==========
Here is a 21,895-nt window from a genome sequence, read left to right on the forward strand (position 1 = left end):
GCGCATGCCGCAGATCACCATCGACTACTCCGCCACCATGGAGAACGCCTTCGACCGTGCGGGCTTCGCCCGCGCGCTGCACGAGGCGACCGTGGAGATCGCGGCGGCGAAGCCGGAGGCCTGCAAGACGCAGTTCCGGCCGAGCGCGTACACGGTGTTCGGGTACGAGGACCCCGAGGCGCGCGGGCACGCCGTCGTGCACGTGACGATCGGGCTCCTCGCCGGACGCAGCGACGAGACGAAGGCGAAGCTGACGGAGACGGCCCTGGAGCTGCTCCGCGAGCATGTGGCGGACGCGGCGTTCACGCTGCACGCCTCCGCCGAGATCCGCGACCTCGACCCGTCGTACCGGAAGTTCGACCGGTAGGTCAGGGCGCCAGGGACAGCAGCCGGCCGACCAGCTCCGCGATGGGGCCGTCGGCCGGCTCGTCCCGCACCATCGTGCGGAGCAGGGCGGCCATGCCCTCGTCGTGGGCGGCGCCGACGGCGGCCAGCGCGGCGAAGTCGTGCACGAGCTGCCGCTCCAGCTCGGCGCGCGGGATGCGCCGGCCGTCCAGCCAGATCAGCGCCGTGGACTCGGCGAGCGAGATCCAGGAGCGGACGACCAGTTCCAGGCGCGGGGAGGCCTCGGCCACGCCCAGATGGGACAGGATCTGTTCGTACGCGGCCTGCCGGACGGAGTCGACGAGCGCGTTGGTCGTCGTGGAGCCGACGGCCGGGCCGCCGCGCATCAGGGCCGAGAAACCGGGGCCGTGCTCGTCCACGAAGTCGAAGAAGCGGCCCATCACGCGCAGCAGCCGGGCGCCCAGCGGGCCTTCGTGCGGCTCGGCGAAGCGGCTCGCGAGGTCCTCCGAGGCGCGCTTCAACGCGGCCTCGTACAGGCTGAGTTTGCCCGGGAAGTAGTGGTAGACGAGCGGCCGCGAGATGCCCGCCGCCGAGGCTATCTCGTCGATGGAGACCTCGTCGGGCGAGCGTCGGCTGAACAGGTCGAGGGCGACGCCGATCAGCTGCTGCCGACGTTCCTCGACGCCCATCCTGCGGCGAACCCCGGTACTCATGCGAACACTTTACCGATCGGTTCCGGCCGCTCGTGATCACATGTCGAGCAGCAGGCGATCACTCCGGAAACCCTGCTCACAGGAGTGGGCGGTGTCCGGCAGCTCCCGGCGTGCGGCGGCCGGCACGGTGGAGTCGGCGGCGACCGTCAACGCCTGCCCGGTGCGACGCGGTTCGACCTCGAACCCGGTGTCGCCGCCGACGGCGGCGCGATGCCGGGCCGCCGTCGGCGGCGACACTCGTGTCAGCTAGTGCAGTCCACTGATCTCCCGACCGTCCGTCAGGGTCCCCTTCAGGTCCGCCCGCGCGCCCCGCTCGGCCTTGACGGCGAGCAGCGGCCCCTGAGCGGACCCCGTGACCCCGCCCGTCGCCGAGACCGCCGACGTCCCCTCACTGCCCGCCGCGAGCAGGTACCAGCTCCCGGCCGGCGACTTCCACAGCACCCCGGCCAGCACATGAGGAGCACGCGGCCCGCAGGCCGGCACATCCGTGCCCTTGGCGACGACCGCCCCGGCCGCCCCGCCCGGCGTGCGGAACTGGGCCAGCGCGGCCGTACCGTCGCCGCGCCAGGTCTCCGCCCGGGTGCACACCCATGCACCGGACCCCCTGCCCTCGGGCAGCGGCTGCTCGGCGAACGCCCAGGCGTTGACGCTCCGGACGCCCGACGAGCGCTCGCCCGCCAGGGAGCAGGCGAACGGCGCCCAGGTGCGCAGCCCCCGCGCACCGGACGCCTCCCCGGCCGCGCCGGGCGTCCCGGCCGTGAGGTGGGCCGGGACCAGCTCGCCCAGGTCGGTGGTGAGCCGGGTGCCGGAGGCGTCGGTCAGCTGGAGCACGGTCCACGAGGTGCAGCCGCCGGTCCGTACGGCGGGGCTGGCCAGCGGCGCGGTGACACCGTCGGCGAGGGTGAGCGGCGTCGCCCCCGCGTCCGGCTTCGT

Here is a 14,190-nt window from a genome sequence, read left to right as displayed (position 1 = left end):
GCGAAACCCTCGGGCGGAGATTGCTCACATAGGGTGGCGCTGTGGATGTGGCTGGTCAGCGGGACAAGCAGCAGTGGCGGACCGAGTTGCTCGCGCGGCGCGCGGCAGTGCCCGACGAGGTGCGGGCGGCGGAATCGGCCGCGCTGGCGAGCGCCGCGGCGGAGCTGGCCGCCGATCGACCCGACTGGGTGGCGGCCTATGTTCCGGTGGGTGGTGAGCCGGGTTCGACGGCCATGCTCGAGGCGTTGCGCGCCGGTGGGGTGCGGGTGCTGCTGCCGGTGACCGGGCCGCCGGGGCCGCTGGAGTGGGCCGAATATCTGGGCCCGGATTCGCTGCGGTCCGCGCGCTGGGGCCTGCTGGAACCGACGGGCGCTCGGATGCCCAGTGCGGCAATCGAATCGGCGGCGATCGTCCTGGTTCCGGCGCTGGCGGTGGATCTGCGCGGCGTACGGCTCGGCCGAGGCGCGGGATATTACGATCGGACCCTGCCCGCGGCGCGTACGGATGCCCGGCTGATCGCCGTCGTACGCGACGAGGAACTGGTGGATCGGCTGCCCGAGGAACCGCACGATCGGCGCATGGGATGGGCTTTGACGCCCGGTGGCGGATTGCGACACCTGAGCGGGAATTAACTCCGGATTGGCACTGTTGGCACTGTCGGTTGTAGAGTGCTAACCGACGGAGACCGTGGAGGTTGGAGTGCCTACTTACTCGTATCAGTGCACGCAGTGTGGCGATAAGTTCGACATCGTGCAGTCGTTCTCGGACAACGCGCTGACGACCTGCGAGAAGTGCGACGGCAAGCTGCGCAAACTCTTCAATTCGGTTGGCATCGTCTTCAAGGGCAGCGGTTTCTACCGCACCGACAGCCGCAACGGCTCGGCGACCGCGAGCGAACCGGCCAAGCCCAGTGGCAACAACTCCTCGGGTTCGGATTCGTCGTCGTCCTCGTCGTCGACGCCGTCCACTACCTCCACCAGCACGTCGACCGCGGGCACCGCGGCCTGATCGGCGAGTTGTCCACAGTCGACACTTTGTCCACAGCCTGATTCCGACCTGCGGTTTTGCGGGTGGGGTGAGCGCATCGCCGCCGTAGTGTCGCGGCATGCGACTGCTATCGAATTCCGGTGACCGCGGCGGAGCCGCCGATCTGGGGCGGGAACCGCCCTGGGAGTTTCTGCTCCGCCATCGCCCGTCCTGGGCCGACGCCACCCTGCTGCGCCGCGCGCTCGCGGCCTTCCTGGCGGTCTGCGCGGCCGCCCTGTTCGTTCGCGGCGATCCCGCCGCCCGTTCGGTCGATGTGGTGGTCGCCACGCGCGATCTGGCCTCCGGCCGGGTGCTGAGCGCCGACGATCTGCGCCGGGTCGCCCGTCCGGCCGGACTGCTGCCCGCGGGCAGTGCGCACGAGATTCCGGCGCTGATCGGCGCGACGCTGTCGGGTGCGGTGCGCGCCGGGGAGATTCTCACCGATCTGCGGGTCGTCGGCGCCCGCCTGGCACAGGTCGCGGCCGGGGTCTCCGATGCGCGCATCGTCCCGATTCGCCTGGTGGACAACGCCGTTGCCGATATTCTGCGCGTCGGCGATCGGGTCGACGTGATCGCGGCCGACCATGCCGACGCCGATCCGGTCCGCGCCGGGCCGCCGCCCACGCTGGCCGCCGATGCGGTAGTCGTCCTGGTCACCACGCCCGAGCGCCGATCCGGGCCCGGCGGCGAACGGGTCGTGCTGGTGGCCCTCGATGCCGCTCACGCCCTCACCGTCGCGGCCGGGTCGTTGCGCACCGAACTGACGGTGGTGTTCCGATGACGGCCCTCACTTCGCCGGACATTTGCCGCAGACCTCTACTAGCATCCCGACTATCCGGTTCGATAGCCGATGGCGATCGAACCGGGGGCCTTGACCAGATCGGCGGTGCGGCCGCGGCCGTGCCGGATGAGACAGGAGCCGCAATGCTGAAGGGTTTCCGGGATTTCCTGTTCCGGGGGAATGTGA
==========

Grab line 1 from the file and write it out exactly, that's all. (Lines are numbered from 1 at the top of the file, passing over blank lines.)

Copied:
Here is a 21,895-nt window from a genome sequence, read left to right on the forward strand (position 1 = left end):